Other forms of recreation such as canoeing, kayaking and swimming are also very prominent on the river. The Nelson Area Paddlers and The Nelson County Recreation Department sponsor a canoe race on the Tye River each year. This race is open to any level of participants and accommodates accordingly. There is a picnic and awards ceremony that follows the race. It is a full day of summer fun for any level of paddler in or around Nelson County. More can be found about the race at www.nelsoncountyva.org/NelDRace/Race09/Race09.htm. Also sponsored by the Nelson County Recreation Department is the Piney River Mini-Triathlon. Taking place each spring, the mini-triathlon allows for area residents to have some competitive athletic fun while utilizing the local natural resources and recreation areas. The mini-triathlon takes place on the Virginia Blue Ridge Railway Trail. More about the race can be found at www.nelsoncountyva.org/PRTriath/Race09/Race09.htm.
On the Tye River, there are both private and public river access points. The majority of points identified during the visual survey were private. Some access points had small footpaths leading through the woods and to the water, some were cleared to provide a beach-like area and others were more developed.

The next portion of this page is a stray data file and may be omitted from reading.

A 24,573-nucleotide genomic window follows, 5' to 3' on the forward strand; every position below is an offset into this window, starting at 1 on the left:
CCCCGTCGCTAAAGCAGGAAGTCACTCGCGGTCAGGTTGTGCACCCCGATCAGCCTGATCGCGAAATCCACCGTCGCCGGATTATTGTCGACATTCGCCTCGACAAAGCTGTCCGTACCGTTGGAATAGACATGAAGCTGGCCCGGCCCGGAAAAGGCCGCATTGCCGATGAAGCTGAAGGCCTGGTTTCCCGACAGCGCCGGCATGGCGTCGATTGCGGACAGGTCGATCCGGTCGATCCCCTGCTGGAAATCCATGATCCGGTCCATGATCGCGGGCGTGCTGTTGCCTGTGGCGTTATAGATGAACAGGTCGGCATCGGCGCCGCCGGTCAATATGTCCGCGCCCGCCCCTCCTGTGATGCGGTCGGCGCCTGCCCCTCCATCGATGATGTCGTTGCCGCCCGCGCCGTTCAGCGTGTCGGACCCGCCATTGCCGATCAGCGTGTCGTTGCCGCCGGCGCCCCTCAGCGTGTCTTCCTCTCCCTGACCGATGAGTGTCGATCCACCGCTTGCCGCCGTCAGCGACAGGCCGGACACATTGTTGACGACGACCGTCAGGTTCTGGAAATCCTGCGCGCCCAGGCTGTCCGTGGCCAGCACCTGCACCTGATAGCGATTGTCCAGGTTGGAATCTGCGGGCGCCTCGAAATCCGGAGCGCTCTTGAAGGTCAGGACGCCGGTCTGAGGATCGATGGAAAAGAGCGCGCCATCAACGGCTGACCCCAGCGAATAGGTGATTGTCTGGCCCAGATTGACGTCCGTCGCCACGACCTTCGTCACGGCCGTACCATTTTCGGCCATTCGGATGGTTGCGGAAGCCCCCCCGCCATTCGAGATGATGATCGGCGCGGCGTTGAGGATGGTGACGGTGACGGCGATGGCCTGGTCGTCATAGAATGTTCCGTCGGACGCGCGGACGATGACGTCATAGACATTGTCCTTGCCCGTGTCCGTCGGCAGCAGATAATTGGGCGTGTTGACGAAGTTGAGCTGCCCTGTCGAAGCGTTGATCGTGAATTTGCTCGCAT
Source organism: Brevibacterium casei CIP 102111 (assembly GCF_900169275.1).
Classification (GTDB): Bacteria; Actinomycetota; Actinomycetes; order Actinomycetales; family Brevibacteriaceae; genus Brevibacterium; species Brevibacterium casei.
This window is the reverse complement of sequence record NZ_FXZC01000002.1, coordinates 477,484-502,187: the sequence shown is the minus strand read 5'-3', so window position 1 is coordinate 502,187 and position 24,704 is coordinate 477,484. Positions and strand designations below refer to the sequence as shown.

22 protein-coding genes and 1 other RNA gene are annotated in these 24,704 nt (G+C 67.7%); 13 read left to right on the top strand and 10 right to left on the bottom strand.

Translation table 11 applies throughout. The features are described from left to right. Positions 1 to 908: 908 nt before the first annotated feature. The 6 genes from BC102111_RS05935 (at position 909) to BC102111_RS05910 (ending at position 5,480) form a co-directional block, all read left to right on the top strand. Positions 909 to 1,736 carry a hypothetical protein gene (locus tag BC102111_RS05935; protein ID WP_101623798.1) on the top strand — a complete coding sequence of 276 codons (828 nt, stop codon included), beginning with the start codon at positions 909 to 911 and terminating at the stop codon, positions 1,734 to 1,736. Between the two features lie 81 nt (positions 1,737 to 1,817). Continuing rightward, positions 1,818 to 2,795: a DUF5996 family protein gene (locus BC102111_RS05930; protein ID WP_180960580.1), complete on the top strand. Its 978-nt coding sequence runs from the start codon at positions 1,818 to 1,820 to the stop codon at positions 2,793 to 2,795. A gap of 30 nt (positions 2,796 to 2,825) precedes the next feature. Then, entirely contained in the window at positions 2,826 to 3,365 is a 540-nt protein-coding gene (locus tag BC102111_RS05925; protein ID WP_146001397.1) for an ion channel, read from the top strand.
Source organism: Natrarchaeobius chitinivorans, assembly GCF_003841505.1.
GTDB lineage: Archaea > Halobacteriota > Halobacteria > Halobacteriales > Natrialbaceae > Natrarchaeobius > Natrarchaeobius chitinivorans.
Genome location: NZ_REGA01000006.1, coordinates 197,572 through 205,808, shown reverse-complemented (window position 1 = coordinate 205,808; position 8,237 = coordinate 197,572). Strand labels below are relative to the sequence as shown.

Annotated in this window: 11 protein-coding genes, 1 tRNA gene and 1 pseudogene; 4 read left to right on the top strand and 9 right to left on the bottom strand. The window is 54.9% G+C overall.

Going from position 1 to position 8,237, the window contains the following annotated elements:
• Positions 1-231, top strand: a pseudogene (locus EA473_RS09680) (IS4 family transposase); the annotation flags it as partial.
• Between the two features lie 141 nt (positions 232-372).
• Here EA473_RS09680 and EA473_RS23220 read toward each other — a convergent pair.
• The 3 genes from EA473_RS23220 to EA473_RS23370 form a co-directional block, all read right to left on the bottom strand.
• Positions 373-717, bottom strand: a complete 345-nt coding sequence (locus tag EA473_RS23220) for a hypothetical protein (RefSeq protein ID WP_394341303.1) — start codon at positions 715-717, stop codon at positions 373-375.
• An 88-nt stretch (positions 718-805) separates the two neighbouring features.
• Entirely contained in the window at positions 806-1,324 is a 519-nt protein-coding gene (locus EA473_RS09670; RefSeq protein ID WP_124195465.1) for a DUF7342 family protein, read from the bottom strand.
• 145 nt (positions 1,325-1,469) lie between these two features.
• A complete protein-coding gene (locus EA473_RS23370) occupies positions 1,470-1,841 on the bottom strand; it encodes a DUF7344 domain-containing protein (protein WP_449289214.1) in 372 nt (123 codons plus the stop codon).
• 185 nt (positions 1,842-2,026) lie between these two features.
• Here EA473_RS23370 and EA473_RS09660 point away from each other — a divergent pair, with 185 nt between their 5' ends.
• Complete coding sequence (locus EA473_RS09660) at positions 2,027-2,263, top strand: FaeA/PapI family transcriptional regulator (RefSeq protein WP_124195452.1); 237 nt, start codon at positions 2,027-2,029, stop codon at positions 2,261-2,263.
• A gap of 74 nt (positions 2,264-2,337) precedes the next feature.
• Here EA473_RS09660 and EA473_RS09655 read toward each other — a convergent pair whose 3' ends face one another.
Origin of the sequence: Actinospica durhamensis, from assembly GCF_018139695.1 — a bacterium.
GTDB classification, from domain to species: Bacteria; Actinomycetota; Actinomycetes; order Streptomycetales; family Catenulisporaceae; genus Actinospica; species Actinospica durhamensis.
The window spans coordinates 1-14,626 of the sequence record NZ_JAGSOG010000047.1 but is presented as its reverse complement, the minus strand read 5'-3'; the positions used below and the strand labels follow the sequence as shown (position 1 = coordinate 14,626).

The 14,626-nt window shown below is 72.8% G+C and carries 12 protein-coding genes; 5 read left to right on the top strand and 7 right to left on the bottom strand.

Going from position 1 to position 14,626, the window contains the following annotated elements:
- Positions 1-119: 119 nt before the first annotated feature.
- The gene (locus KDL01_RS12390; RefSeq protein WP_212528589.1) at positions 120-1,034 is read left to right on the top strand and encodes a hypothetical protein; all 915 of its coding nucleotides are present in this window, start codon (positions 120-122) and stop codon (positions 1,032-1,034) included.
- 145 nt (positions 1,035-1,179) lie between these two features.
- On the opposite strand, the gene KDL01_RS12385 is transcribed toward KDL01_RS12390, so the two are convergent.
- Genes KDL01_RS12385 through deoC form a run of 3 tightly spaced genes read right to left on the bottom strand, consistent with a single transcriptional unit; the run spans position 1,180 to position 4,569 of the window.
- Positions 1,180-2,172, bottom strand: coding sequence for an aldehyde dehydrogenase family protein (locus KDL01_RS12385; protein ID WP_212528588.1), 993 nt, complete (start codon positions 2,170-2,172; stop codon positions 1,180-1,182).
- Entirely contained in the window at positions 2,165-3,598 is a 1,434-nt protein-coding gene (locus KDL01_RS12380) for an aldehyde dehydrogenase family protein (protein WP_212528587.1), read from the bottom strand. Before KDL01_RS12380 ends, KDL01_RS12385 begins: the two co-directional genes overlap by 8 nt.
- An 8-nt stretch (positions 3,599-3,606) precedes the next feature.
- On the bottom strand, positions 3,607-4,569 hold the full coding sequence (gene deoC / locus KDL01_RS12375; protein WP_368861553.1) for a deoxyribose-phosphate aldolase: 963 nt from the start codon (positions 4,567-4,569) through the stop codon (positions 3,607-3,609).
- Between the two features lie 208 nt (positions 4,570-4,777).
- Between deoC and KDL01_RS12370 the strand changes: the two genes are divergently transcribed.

Of the many private access areas, most were found to be free of litter and debris and to be well maintained with regard to river stewardship. However some sites were obviously more frequently used and had litter in abundance. Only one site was noted as having graffiti which is a sign of public use and considered an eyesore for recreationists. Some riverkeeper groups around the country have formed clean-up crews to remove graffiti from the rocks on the banks of rivers. Wildplaces, a non-profit organization in California organizes the Rio Limpio, or Clean River, every year to pick up trash and scrub graffiti off bridges and rocks. Local citizens help to clean the banks of the Tule River and learn about conservation of their local watershed (Places). The same type of activity took place closer to home at the James River State Park. This clean-up was organized by the Friends of James River Park, City of Richmond Parks, and the Richmond Police to clean some unsightly graffiti that appeared near a popular reflection spot on the James River (Heights). Families were seen fishing, men and women were lounging on the banks and two people were seen with tubes, intending to ride the river for miles. This local resource appears to be well respected and frequently used during the summer months. A study on the actual frequency of use and the specific activities preferred on the river could lend more information to state agencies and riverkeeper groups involved with the maintenance of the river.